BATON ROUGE, La., Sept. 2 (UPI) -- The hits keep coming against Louisiana Democrat Mary Landrieu in her uphill fight to hang onto her Senate seat.
The three-term Democrat, considered among the most vulnerable for re-election this fall, faces questions over her residency and her use of Senate funds for flights.
Following reports last week that Landrieu may not qualify for residency in her home state, a former Republican contender has filed a formal challenge to her candidacy in court.
Paul Hollis dropped out of the Republican race and endorsed Republican U.S. Rep. Bill Cassidy against Landrieu in June. On Friday, Hollis filed a lawsuit contending Landrieu lives full-time in Washington and therefore does not meet requirements to represent the state.
"Mary L. Landrieu is, in reality, a full-time permanent inhabitant of the District of Columbia," the lawsuit reads. "By all measurable and legal standards, her actual domicile is her $2.5 million residence on Capitol Hill, the only home she owns."
Landrieu, who is registered to vote and pays taxes in Louisiana, lists her parents' New Orleans address as her official residency.
The house is owned by a trust shared equally by Landrieu's parents and their nine children, including the senator.
"I have lived at my home on Prieur Street most of my life and I live there now, when not fulfilling my duties in Washington or serving constituents across the state," Landrieu said.
On Tuesday, the Louisiana Republican Party fired another complaint at Landrieu, this time alleging she used Senate funds for campaign flights.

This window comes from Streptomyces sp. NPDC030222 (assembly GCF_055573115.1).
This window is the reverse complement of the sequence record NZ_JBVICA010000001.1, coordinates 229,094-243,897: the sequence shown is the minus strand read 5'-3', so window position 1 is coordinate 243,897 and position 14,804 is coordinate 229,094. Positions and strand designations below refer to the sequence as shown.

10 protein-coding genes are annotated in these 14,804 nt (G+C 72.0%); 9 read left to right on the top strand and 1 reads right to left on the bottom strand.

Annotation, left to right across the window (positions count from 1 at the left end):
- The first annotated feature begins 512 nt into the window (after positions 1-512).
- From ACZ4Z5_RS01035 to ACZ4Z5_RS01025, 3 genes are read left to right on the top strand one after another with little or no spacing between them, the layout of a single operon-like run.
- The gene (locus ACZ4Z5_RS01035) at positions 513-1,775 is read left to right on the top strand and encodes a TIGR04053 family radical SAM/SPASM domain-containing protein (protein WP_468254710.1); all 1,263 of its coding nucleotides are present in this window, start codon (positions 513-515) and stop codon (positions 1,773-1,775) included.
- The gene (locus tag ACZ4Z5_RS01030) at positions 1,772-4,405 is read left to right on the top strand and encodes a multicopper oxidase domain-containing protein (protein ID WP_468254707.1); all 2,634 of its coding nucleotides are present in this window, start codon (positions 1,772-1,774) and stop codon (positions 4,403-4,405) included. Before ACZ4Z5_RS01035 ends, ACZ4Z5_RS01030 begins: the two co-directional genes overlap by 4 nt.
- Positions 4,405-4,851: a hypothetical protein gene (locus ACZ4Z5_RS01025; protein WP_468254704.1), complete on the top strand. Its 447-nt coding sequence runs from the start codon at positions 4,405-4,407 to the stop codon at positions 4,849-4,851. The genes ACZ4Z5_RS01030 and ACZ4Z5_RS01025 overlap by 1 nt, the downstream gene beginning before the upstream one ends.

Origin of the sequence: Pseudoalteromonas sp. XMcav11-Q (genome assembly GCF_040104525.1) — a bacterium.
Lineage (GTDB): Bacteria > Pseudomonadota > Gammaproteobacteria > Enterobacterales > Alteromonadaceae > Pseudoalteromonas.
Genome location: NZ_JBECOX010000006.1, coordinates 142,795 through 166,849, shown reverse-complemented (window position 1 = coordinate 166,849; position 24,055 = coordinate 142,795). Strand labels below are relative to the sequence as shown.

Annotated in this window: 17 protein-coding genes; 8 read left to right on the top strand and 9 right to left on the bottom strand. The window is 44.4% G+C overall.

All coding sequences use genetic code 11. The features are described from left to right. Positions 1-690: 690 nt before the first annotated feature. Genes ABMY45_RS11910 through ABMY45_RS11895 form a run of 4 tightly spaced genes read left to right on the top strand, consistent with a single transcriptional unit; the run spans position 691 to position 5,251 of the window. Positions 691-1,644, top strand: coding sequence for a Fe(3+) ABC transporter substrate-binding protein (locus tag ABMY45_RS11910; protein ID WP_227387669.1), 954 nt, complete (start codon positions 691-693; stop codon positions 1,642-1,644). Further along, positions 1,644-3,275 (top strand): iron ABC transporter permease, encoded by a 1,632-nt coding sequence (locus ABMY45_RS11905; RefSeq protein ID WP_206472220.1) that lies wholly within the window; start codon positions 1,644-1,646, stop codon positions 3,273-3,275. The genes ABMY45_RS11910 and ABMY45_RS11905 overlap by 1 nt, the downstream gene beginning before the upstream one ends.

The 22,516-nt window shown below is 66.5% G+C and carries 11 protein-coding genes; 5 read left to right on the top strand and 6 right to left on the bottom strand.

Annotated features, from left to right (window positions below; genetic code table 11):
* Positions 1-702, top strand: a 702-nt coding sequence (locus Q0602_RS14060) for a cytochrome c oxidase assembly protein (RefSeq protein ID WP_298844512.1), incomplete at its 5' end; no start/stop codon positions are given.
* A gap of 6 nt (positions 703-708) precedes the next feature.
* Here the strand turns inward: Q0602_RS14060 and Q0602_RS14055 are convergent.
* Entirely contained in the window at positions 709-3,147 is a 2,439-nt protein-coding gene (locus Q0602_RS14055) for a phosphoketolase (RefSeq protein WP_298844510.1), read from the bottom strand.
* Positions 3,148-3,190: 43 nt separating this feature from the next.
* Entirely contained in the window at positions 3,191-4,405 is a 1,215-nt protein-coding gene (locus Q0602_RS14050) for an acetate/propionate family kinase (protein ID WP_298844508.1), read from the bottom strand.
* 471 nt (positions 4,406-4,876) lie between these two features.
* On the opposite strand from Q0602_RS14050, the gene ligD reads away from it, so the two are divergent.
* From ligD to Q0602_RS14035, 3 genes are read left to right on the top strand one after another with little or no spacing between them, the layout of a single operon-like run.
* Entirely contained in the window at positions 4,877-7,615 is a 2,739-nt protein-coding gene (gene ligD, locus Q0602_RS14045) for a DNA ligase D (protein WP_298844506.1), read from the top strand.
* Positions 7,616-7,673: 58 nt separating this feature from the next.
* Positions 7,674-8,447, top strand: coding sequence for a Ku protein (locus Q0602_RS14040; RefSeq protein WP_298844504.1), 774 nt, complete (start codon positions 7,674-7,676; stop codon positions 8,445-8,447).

LAGOP Executive Director Jason Dore sent a letter to the Senate's Committee on Ethics, asking it to investigate whether Landrieu violated a federal law prohibiting official taxpayer funds for campaigning.
"Considering that Sen. Landrieu admitted to breaking the law on two occasions, and there is strong evidence of other occurrences, the Senate Select Committee on Ethics should undertake a full review of the Sen. Landrieu's travel expenditures from her official account to ensure that Louisiana taxpayers have not been unwittingly and illegally subsidizing her re-election campaign by funding her campaign travel," Dore wrote.
Landrieu admitted two flights from last year were paid for with Senate money, and the campaign has reimbursed her official fund for one of the flights and corrected what the office said was a "bookkeeping error" for the other.
Her office has ordered a review of all her flights, the results of which are due out this month.
Landrieu holds a solid lead over Cassidy in the polling for Louisiana's open primary, which takes place November 4. Polls have her averaging about 40 percent, over three Republican challengers, but far short of the 50 percent to avoid a head-to-head runoff December 6.
In two-way polling, Cassidy and Landrieu are in a virtual tie.